Last updated on October 30, 2019
One of the biggest challenges for today’s healthcare workers is defining the different categories of waste streams they manage on a daily basis. Even the names can be confusing. There’s hazardous, biohazardous, RCRA, universal, pharmaceutical, regulated medical, red bag, pathological, chemo, infectious, isolation, and the list goes on. Perhaps the most confusing and dangerous wastes facilities deal with is hazardous waste. Hazardous waste in healthcare is much more complicated than biohazardous waste and more often than not, improperly recognized and categorized by healthcare professionals. So, what is hazardous waste?
Last updated on January 21, 2021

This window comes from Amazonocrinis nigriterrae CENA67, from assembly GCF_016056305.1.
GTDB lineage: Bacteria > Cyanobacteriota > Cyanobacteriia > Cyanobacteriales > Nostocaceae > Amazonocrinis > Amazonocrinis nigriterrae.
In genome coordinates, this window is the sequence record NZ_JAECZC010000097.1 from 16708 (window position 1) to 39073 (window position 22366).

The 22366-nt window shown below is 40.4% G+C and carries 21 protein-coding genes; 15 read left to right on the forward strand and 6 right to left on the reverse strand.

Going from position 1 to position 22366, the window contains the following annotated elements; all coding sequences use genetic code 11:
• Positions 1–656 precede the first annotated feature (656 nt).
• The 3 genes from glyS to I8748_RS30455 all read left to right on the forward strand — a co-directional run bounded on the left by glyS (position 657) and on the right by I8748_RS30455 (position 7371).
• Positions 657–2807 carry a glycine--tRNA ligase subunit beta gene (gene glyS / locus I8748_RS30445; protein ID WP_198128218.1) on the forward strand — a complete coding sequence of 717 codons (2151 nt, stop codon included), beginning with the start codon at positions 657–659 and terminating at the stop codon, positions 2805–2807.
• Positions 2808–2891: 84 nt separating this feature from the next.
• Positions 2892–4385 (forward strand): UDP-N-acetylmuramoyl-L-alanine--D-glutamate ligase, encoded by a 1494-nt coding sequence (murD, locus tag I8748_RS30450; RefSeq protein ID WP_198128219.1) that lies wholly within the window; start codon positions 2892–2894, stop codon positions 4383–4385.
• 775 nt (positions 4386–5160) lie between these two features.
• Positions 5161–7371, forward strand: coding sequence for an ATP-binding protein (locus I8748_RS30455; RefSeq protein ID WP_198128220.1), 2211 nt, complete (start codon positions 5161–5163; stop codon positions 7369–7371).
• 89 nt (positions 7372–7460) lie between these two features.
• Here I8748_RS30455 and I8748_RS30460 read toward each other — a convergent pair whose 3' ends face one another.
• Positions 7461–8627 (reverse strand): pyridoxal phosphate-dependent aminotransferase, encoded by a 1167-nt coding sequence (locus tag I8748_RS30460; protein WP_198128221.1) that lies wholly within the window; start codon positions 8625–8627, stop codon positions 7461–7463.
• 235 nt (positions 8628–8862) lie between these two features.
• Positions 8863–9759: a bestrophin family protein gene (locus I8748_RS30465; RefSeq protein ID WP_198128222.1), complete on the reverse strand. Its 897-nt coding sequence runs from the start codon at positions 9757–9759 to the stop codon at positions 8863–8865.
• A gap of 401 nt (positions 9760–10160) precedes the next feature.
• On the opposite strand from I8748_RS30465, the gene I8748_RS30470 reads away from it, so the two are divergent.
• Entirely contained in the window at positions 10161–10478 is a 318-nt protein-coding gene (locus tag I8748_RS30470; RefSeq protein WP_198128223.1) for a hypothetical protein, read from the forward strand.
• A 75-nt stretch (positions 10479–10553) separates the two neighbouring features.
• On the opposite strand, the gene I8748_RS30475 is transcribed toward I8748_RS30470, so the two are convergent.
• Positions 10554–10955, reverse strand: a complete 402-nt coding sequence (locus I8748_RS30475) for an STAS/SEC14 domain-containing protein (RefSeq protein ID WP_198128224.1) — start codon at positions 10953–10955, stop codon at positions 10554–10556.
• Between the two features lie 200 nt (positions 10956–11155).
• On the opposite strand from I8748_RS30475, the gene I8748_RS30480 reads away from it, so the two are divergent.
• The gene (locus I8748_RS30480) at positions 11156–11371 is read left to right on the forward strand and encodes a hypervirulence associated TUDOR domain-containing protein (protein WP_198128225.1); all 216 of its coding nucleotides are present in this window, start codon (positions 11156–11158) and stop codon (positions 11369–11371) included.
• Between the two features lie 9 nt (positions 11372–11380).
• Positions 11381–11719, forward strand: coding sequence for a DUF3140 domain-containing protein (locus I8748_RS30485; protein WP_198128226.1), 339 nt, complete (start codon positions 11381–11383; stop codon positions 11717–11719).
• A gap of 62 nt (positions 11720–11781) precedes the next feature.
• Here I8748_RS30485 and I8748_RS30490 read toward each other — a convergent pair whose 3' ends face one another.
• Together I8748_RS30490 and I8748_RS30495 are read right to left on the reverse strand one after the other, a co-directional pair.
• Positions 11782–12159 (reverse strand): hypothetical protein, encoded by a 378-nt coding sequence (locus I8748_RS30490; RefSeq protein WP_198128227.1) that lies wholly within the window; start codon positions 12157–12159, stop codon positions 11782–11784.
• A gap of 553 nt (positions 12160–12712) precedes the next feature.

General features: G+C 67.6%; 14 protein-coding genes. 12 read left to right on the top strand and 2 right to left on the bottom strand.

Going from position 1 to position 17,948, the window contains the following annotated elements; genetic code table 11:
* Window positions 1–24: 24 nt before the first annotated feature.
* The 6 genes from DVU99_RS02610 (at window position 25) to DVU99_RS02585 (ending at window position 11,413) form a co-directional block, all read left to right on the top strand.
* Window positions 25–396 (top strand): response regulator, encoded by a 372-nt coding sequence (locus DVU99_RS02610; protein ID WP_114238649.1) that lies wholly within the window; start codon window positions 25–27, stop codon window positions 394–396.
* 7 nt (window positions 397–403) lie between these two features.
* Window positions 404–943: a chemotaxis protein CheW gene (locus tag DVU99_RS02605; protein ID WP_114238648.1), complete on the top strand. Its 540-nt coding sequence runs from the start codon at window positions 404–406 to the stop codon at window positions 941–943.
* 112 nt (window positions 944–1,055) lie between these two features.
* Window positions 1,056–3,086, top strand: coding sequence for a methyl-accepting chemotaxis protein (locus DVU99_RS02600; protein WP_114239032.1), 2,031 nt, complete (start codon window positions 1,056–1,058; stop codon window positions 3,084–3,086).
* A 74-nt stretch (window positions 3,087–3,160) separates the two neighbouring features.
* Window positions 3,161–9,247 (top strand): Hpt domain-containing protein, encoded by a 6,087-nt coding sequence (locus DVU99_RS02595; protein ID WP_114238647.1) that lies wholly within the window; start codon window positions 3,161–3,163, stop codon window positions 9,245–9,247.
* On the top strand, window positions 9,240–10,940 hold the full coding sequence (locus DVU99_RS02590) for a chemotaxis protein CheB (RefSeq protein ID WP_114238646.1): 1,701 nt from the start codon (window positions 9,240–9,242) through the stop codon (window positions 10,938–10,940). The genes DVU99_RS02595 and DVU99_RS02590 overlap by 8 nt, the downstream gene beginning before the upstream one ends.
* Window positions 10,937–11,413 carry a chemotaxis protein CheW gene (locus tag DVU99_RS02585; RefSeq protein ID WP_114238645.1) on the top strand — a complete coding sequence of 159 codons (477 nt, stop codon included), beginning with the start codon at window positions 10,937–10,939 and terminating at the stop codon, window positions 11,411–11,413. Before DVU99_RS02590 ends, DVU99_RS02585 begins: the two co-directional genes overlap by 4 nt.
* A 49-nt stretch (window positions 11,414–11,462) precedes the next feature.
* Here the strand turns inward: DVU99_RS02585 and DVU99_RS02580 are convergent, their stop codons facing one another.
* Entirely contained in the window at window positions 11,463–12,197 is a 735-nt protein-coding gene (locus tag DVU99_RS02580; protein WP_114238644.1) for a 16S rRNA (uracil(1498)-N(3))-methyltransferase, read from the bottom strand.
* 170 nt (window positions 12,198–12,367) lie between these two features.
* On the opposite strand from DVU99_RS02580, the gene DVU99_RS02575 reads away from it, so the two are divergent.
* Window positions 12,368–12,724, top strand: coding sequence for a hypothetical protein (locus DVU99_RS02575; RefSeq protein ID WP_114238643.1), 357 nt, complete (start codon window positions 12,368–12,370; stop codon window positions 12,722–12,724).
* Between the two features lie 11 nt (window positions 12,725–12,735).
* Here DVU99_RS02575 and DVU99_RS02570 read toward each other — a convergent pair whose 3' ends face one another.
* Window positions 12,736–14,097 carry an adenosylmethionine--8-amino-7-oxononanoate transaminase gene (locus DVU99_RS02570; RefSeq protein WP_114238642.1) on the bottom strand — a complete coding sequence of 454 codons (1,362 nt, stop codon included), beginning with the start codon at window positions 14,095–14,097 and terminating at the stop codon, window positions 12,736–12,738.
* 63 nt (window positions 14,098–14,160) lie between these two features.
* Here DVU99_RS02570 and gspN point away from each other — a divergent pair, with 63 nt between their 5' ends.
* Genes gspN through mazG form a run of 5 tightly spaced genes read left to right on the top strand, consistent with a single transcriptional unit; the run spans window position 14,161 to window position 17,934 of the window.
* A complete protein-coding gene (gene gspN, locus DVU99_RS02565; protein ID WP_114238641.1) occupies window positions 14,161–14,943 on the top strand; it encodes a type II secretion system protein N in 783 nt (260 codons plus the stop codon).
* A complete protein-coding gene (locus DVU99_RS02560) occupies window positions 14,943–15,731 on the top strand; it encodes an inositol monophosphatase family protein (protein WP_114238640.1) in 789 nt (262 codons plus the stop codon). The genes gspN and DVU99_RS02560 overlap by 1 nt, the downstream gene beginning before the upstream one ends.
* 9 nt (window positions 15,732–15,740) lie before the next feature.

Eventually those long fluorescent light bulbs that have been flickering in the ceiling for months will burn out, and when they do, don’t throw them into the dumpster or dispose of them as hazardous waste. Instead, recycle them as Universal Waste. Fluorescent bulbs, including compact florescent lamps (CFLs) or u-shaped lamps and other high intensity discharge (HID) lamps, contain the hazardous material mercury and thus are regulated by the EPA (U.S. Environmental Protection Agency) under the Universal Waste Rule. The EPA created the Universal Waste Rule for certain wastes that are generated in a wide variety of settings including homes and businesses, and are able to have their hazardous components removed for the purpose of recycling. The Universal Waste Rule encourages proper disposal and limits the burdens of storage, handling, treatment, and recordkeeping associated with other types of hazardous waste.